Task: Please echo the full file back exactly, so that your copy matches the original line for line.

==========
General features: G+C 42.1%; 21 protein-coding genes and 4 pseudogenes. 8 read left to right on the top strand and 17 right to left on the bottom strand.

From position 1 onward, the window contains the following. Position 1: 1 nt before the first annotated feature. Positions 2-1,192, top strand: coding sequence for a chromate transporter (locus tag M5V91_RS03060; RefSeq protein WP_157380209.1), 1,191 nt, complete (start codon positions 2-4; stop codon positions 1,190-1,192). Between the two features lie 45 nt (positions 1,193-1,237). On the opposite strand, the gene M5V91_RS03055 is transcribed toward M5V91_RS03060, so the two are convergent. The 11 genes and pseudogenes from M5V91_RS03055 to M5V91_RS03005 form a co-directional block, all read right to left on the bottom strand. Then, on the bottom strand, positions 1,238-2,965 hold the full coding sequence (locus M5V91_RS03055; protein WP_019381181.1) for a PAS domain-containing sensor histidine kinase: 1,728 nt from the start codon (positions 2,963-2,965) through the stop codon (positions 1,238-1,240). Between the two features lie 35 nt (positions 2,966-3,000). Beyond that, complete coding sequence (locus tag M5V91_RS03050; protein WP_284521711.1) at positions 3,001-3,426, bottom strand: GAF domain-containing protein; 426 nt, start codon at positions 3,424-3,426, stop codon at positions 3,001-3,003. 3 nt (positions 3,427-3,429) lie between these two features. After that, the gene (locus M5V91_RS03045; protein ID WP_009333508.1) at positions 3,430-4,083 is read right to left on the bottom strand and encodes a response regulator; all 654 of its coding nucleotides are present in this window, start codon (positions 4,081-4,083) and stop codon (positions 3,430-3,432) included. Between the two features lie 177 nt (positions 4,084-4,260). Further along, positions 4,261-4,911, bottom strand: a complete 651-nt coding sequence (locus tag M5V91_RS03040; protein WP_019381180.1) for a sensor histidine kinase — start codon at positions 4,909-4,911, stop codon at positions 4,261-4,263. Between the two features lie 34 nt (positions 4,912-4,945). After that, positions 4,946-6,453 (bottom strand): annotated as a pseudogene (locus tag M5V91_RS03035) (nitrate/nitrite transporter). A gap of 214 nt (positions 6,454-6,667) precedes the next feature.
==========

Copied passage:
General features: G+C 42.1%; 21 protein-coding genes and 4 pseudogenes. 8 read left to right on the top strand and 17 right to left on the bottom strand.

From position 1 onward, the window contains the following. Position 1: 1 nt before the first annotated feature. Positions 2-1,192, top strand: coding sequence for a chromate transporter (locus tag M5V91_RS03060; RefSeq protein WP_157380209.1), 1,191 nt, complete (start codon positions 2-4; stop codon positions 1,190-1,192). Between the two features lie 45 nt (positions 1,193-1,237). On the opposite strand, the gene M5V91_RS03055 is transcribed toward M5V91_RS03060, so the two are convergent. The 11 genes and pseudogenes from M5V91_RS03055 to M5V91_RS03005 form a co-directional block, all read right to left on the bottom strand. Then, on the bottom strand, positions 1,238-2,965 hold the full coding sequence (locus M5V91_RS03055; protein WP_019381181.1) for a PAS domain-containing sensor histidine kinase: 1,728 nt from the start codon (positions 2,963-2,965) through the stop codon (positions 1,238-1,240). Between the two features lie 35 nt (positions 2,966-3,000). Beyond that, complete coding sequence (locus tag M5V91_RS03050; protein WP_284521711.1) at positions 3,001-3,426, bottom strand: GAF domain-containing protein; 426 nt, start codon at positions 3,424-3,426, stop codon at positions 3,001-3,003. 3 nt (positions 3,427-3,429) lie between these two features. After that, the gene (locus M5V91_RS03045; protein ID WP_009333508.1) at positions 3,430-4,083 is read right to left on the bottom strand and encodes a response regulator; all 654 of its coding nucleotides are present in this window, start codon (positions 4,081-4,083) and stop codon (positions 3,430-3,432) included. Between the two features lie 177 nt (positions 4,084-4,260). Further along, positions 4,261-4,911, bottom strand: a complete 651-nt coding sequence (locus tag M5V91_RS03040; protein WP_019381180.1) for a sensor histidine kinase — start codon at positions 4,909-4,911, stop codon at positions 4,261-4,263. Between the two features lie 34 nt (positions 4,912-4,945). After that, positions 4,946-6,453 (bottom strand): annotated as a pseudogene (locus tag M5V91_RS03035) (nitrate/nitrite transporter). A gap of 214 nt (positions 6,454-6,667) precedes the next feature.